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  1. #11
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    I'm gonna follow jenbickel around and when I shoot the big one all of her people can help.

  2. #12
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    lol what are you talking about.. you are my people lol so you better get to working out!

  3. #13
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    Size would matter. Last year the guys camping across from me landed a nice 6x6. One hind quarter weighed in over 130lbs. He had over 50lbs of just neck meat.
    The last animal I packed out was a boned out muley. Boned out it weighed in 55lbs. LOL.
    I plan on landing as big an elk as I can, but I know that more than one trip with over 100lbs on my back would start to demoralize me fast.

    Depending on your wife...as they vary in weight, Strap her on your frame pack and take a walk down the street. Wave at the neighbors, and smile. LOL.
    This will give you an idea how far you and your pack will want to be friends on that trail.
    Last edited by wolftalonID; 07-17-2011 at 09:39 PM.
    I hunt because......

  4. #14
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    I agree with RUTTIN, by yourself a big bull would be 4 or 5 loads. So unless you're in awesome shape, have a lot of friends willing to help or access to horses I wouldn't kill one more than a few miles back in. 3 miles each way for 5 trips adds up quick, especially with 100 lb + loads and any elevation gain.

    I like the packing your wife around idea wolftalonID haha.

  5. #15
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    You guys/gals that pack them on your back, my hats off to you. I prefer to pack them on a horse and I don't have to worry about limits of going back in.

    Bro in Law arrowed a big 6 few years back (we were in 3-4 miles), while we were preparing to break it down a solo hunter from Georgia happened upon us. He was in awe at how large these things are. His departing words were "There's no way I could get one out by myself, I didn't realize how big they were". Be sure to have buddies to help.

  6. #16
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    me and my friend got my 5x 6 out last november in one trip, the elk had the biggest body i've ever seen, we each grabbed a front and hind quarter, and put the back straps and inside tenders in our packs and cut the horns off and went, it was mostly downhill luckily, but the snow was deep. Probably helps that were only 23 years old though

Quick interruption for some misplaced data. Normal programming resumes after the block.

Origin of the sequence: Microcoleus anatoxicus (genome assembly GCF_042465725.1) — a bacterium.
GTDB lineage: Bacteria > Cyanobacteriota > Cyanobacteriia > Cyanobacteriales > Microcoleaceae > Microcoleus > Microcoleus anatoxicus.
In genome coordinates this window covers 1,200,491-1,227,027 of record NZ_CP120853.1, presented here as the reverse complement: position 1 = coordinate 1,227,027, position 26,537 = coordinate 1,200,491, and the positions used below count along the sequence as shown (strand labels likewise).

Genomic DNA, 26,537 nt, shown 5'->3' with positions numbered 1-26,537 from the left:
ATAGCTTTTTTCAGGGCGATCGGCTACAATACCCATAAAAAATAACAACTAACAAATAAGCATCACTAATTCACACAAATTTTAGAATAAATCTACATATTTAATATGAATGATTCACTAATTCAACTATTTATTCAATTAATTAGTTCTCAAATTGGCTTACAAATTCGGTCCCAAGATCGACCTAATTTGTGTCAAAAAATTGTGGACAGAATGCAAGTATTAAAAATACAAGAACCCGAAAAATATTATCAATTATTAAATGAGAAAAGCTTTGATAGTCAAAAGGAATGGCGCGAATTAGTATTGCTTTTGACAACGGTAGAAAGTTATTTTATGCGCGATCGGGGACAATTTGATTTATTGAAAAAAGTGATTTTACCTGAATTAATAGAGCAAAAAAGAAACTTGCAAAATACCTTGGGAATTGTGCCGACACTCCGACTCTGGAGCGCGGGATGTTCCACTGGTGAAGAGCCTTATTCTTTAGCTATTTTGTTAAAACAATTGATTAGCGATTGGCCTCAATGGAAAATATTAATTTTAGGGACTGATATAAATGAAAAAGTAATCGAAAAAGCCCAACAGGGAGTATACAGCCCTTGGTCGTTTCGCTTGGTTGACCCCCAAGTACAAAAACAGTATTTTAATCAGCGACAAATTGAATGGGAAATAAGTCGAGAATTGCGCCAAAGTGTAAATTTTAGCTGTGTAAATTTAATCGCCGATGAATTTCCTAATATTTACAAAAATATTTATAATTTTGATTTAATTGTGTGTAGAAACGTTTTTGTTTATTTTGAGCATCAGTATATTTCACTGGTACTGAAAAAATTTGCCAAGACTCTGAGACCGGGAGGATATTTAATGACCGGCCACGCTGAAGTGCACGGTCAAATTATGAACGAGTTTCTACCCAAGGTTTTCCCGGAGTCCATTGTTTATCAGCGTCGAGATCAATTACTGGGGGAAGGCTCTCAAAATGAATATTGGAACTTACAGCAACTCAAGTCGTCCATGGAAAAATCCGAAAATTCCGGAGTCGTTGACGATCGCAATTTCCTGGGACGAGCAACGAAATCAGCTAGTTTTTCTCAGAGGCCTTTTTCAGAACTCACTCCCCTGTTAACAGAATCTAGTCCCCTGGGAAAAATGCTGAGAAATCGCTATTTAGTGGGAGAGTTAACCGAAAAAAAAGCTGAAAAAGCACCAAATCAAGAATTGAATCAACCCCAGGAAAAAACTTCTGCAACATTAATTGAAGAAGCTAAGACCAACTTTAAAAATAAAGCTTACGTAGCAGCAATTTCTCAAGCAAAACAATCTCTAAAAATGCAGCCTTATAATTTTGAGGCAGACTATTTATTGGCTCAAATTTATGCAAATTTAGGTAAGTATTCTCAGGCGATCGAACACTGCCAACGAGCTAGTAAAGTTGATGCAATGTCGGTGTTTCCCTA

7. #17
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    My view on this is that it depends on how many days you have and how far in you are. If I have 9 days off and kill a bull on day one I am in no hurry to get him out quickly depending on the weather of course. As the days narrow down I hunt closer and closer to the camp. And in the early days I have spots that anything less than a 320" bull will not get shot. I try to keep reality in check when elk hunting which has costed me several successful hunts but I wasn't regretting it later. I "HAD" a hunting partner with a shoot first figure it out later mentality and he is no longer my partner.

  8. #18
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    I've killed three bulls in the last three years and all have been about the 2 miles as the crow flies from the truck. It's 1800' drop down to the truck over .6 miles of the last leg. I wouldn't be able to do it without ski poles/hiking sticks. That piece of gear alone has been a life saver packing 100lb pack loads down the mountain. I always have one stick in my pack and the other comes back up the mountain from the truck on the 2nd trip back up. All of my elk have been solo packed in four seperate loads. Your silly if you don't debone either. Outdoor Edge has great video's on deboning elk. Gutless method is the way to go also.

    Last years bull I tried something new and packed it out the majority of the way in a circuit. What I mean is I'd go 200yards with the pack/antlers meat in the Eberlestock Blue Widow, then go back and bear hug an Alaskan Game bag chock full of meat and carry it to the pack. Two more game bags left and then it would be forward progress again. For the steep stuff, I'd do the pack only. It took me about 10hours to have all of the meat back to the truck. I've never felt so tired in my life once the packing is done. I always end up packing out in the pitch black of night. It's amazing what tricks your mind will play on you in the middle of the night, all bloody and a 100lb of meat on your back.

    The best part is eating the steak one night at the table and realizing the fruits of your labor.

  9. #19
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    I'm coyoting in about five hours. Right now I'm solo cuz my hunting partners are smarter than me. Unfortunately that is where the elk want to play.

    I'll be staging my quarters at a creek. I'll be deboning for the first time this year as well. This is my first year going this far back. In fact the area I am referencing I've only been in once. Last year I started exploring just to get away from the pressure and found a few honey holes but I'm going to have to earn it.

    Good luck to you boys.

  10. #20
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    As far as it takes to find the bulls/bucks...

 

 

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